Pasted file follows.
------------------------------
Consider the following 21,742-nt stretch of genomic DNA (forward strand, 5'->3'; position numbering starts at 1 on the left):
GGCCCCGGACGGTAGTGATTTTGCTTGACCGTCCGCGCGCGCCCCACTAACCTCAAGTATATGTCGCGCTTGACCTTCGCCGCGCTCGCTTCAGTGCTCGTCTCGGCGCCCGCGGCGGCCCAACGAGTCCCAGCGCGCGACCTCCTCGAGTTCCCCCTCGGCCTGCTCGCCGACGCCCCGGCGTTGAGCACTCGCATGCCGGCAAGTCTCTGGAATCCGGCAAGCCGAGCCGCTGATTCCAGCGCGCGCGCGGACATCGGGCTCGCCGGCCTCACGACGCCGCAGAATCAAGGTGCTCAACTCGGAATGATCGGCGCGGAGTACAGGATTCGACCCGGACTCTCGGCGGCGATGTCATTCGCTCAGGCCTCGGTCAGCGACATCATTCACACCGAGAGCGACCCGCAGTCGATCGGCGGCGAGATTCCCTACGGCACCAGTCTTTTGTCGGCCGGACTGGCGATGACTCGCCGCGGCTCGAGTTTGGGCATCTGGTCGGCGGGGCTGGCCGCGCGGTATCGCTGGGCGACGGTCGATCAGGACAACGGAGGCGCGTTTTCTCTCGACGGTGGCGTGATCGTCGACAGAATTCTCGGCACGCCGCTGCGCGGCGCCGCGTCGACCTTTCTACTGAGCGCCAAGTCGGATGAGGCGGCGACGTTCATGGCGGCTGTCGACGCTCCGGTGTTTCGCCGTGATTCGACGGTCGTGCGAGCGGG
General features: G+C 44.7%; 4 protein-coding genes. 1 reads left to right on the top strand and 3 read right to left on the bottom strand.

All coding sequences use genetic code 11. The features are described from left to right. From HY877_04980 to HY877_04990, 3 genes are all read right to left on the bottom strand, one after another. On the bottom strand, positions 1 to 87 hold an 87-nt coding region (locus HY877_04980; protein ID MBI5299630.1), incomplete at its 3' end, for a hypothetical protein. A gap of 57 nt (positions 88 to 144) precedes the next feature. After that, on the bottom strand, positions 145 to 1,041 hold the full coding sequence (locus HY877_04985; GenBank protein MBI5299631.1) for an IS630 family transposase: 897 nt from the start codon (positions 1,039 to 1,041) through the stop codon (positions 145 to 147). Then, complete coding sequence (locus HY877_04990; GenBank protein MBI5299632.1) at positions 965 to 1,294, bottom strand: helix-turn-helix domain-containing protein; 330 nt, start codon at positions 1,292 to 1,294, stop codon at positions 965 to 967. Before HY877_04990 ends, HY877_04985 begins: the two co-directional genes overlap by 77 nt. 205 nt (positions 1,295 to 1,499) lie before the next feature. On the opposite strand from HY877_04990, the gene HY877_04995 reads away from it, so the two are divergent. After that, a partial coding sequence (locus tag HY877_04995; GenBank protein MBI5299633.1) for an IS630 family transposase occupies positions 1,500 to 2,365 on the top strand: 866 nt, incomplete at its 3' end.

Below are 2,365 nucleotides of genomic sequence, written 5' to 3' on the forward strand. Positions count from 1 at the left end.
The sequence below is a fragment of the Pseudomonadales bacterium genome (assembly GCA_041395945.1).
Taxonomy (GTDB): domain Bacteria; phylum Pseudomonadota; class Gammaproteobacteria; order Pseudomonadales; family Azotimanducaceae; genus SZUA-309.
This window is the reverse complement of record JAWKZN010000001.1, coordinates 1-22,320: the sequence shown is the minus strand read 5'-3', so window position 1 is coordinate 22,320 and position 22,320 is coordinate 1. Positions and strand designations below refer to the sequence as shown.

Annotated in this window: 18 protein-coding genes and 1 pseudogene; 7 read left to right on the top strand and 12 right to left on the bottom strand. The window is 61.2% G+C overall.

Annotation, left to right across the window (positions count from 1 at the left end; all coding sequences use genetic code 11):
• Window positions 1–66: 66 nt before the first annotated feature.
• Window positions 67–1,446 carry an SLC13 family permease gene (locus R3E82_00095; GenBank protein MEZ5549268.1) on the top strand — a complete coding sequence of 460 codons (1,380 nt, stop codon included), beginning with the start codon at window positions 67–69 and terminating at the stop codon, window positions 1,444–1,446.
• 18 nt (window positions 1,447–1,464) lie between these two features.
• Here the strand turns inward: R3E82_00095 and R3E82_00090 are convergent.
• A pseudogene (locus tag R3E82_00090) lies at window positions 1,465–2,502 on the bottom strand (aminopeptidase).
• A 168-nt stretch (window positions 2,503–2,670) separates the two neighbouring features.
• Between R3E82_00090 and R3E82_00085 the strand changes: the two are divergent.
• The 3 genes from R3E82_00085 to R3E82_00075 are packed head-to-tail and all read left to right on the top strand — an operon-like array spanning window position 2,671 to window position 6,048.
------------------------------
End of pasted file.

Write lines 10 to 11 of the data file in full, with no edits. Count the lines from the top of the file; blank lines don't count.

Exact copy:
Annotation, left to right across the window (positions count from 1 at the left end; all coding sequences use genetic code 11):
• Window positions 1–66: 66 nt before the first annotated feature.